Simultaneously as the details come out, we see each other and news sources attempts to justify tragedy or find sacred within it. For example, one of the victims in the theatre in Aurora was a young female sportscaster who had previously just escaped by a matter of a few minutes, a shooting in a local mall’s food court. She wrote of this first-hand experience just prior to her own victimization at the hands of violence. As if noting some cosmic link of fate, or more commonly “eerie coincidence”—I saw this article reproduced in several places. Was it some sort of sign? Is it some sort of comfort—perhaps that victims clairvoyantly accept or acknowledge their fate? Perhaps in some sense this is comforting as it lessens our perception of shock upon hearing of the tragedy. Perhaps it creates a distance between the observer and the victim in that we feel that if we are not privy to such “victim’s wisdom” that maybe we are being spared for some purpose. The greater a chasm we can create between our own lives and the lives of those who have suffered the better we can process the tragedy for our own sake.

Others process in a less spiritual manner. I hate that I do it, but I’m always drawn toward the comments posted at the end of articles covering such events. Some of the most ignorant and insensitive things I’ve ever seen written are often posted in such sections and while many of these folks are trolling for controversy, others are trolling for justification. “Who would bring a three month old to a midnight movie?” one commenter wrote—as if placing blame on the decision of a parent for the death of their child. Such a comment may serve to draw further distinction between the commenter and the victims—the commenter would never have put himself in that situation—and thus would not have been a victim. If we can process the difference between ourselves as passive public witnesses and the victims as one of decisions that we would or would not have made, we can create distance between ourselves and tragedy—further decreasing it’s effect on our view of the universe and moral order.

With the access we have today to information, and the speed at which we have that access, details, opinions, analyses, and the big “what it all means” are easy to come by, and in some ways, while these factors create greater imagined proximity to events, they hastens the rate at which we create distance from such events. News becomes old news quickly, and other interests and concerns quickly pervade our sense of tragedy.

In our attempt to maintain our worldview, the tragedy quickly becomes a malleable symbol that can be used to defend our sense of order. Strong supporters of the second amendment see the incident as one that could have been obviated if audience members carried weapons. As I saw one person write—“they chose to be victims by not carrying. I would not have allowed myself or my family to become victims.” Strong advocates for gun control can twist the event the other way—this would not have happened if there were tighter controls over gun sales in the country. Those supporting greater mental health care can make a case for their cause, as can those supporting family values, as can those supporting tighter law enforcement vigilance, as can those supporting increased freedom from the state. In a matter of only a few short hours, what had initially been shock was already making a turn for justification. Then it was turning for cognitive dissonance and then for a maintained world view.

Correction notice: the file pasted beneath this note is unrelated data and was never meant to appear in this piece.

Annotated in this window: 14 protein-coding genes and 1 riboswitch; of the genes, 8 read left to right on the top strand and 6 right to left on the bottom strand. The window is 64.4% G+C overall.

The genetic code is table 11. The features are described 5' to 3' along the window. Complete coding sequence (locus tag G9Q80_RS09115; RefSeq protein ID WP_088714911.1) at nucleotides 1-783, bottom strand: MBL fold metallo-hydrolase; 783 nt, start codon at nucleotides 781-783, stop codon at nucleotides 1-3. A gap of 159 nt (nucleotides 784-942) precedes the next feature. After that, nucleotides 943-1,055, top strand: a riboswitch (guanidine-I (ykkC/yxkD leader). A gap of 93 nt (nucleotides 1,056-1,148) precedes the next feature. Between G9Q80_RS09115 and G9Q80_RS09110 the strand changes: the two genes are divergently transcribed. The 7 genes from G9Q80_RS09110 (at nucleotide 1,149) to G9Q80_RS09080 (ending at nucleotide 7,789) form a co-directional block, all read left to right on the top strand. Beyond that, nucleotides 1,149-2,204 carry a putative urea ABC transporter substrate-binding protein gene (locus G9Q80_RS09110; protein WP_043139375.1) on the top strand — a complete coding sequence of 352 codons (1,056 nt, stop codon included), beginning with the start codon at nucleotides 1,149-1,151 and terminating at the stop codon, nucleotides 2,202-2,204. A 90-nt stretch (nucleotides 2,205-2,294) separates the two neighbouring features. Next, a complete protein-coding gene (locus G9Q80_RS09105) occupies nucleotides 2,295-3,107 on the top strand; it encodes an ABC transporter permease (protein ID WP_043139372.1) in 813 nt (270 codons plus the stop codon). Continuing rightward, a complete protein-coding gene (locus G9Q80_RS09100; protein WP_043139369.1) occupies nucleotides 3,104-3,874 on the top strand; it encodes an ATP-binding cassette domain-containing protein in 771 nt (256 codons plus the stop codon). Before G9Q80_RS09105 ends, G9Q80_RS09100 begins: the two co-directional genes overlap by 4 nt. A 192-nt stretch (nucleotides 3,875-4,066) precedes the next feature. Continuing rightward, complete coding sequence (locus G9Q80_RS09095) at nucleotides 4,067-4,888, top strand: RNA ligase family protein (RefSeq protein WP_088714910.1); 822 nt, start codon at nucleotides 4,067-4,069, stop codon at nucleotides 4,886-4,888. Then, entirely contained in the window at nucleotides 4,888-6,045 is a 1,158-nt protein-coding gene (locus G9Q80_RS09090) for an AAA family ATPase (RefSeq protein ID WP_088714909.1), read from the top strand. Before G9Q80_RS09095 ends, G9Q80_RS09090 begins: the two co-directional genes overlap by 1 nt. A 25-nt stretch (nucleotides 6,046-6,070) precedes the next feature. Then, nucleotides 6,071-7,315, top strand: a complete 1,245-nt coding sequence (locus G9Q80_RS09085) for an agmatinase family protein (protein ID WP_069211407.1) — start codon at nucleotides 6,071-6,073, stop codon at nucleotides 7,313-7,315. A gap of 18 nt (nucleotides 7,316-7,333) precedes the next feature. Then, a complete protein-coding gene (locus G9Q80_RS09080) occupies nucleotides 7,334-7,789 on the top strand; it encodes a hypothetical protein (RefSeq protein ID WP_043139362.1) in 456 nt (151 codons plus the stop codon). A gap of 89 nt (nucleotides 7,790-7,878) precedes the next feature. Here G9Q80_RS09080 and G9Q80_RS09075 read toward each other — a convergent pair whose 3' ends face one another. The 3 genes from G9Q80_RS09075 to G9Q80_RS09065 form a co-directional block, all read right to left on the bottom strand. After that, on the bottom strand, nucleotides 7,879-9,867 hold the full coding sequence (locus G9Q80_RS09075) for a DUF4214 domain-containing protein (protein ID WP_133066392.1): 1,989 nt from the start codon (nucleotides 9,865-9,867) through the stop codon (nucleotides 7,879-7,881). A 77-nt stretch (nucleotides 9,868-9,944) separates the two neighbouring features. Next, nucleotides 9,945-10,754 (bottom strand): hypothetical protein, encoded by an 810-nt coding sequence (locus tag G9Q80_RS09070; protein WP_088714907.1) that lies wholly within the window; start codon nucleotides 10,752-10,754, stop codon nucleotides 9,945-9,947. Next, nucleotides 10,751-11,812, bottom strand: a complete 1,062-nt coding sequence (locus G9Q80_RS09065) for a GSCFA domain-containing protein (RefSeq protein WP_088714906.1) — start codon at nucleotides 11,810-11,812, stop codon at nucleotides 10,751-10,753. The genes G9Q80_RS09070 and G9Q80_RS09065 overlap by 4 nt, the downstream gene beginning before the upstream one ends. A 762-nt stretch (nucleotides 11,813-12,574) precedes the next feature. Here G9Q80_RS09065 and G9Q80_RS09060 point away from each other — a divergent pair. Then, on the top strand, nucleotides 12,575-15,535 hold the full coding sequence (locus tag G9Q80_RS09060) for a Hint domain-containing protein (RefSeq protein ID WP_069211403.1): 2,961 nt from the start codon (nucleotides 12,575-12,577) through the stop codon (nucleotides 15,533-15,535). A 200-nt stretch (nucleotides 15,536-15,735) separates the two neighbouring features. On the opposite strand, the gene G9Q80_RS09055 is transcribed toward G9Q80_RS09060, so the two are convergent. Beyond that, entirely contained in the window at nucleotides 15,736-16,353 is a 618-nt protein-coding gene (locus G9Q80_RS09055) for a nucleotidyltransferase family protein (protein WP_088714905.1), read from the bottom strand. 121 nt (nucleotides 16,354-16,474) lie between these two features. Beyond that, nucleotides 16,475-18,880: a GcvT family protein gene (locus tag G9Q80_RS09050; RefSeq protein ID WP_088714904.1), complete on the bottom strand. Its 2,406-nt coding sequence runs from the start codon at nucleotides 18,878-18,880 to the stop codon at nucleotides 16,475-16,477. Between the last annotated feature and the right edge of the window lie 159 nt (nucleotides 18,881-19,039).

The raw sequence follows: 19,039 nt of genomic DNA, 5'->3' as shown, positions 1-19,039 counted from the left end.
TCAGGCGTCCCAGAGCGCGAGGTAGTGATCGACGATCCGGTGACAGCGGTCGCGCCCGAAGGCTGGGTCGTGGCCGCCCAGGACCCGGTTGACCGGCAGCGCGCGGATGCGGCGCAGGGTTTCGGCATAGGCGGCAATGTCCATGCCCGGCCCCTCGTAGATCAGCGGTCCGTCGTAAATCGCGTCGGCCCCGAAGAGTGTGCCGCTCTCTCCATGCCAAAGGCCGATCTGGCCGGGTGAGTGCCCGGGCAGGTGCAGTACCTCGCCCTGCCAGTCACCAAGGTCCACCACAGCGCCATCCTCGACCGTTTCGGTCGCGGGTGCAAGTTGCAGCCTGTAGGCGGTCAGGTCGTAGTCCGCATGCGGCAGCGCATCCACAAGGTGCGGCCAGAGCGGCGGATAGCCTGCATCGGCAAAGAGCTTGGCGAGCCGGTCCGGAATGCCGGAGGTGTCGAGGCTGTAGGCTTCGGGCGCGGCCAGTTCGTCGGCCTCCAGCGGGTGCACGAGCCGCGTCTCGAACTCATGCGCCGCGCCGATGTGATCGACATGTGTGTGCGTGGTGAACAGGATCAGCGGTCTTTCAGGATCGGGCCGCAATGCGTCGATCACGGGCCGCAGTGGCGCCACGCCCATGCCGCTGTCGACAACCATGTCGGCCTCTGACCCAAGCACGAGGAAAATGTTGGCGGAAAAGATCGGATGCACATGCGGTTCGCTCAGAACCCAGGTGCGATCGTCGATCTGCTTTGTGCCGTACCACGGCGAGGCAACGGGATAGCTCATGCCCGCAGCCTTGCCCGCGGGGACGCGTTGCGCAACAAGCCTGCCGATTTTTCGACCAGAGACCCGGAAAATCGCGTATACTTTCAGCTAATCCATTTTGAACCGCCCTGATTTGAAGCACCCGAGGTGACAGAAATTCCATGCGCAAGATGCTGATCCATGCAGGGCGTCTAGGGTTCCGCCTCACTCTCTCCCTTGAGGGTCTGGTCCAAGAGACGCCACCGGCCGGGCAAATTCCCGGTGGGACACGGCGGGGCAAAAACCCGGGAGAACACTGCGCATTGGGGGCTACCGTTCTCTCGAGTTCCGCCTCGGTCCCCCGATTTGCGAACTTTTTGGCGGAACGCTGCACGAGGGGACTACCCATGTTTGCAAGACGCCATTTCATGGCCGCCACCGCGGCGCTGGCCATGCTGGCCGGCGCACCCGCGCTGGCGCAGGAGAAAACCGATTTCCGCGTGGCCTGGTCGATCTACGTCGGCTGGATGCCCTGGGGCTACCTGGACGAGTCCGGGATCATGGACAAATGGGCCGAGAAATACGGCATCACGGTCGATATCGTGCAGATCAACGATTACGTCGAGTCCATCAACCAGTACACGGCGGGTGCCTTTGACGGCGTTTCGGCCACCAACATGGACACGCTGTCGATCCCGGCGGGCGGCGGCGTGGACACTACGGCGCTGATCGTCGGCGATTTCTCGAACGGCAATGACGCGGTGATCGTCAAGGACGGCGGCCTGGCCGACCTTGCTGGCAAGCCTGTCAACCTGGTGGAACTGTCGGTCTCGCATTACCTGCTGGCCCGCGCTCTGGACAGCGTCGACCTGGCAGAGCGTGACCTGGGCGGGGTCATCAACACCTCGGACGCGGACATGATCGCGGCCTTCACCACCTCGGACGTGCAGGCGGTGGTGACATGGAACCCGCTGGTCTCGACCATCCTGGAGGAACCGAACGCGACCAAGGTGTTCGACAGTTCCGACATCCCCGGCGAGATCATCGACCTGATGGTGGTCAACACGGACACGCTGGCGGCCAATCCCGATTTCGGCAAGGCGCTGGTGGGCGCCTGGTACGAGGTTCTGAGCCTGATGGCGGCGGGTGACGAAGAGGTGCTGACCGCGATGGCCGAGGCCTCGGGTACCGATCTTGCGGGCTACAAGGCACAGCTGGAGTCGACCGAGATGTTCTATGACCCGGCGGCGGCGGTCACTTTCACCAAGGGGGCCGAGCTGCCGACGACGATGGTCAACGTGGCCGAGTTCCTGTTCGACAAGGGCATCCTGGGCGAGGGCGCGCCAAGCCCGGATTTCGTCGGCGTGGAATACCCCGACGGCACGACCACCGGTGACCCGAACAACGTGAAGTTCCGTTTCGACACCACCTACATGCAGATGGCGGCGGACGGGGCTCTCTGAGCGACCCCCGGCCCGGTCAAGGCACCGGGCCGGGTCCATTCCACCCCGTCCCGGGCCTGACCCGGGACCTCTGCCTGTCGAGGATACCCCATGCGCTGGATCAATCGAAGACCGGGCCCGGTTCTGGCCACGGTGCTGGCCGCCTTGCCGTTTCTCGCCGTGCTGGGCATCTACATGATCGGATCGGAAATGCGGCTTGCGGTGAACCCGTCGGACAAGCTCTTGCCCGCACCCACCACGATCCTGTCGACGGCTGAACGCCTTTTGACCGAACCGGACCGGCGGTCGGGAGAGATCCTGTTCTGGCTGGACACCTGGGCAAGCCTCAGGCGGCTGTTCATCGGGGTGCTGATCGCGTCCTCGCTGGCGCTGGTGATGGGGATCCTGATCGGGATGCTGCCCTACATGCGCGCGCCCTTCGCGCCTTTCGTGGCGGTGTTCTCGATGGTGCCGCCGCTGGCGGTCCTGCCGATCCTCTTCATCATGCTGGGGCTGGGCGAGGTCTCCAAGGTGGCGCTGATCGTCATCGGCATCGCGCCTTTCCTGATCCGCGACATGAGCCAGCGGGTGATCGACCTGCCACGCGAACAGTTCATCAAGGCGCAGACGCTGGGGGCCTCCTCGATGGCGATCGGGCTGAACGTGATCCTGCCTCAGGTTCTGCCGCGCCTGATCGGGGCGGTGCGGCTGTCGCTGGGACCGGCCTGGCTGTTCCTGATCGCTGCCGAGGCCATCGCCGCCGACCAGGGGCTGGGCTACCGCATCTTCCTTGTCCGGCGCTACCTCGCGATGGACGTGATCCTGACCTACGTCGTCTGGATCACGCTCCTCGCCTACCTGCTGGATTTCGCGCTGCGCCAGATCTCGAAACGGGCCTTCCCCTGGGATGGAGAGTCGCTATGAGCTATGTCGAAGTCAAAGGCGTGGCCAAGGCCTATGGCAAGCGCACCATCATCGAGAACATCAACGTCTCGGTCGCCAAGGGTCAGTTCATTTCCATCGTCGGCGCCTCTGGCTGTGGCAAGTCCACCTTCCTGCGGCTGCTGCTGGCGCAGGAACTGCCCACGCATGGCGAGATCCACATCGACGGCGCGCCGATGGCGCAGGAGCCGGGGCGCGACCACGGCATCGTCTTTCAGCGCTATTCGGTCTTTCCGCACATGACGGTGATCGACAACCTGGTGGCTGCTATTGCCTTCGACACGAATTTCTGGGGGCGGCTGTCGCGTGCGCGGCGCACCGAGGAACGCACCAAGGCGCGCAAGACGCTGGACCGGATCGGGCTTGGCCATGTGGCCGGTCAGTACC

Within the week—the media furor will have moved on. The rumors and public interest will fade. The flags will again fly at full mast. In 2007, within weeks the Virginia Tech solidarity profile pictures began disappearing off of Facebook and the prayers faded.

It’s not so much that we recover from tragedy as the vast majority of us forget. And though we will be shocked again, should we really be surprised? If issues such as these quickly transcend their shocking, disturbing and tragic realities and so quickly become platforms for the maintenance of our own worldviews—nothing much will change. If Columbine did little to change gun access and a culture of violence in Colorado, and Virginia Tech did little to impact the same in Virginia, or the shooting of Giffords and supporters in Arizona, and the nearly 100,000 yearly shootings throughout the U.S. appear to have little impact on our awareness of this country’s permitting of such frequent violence—what changes can we expect due to this one? Sadly, if recent history is anything to go by, not much.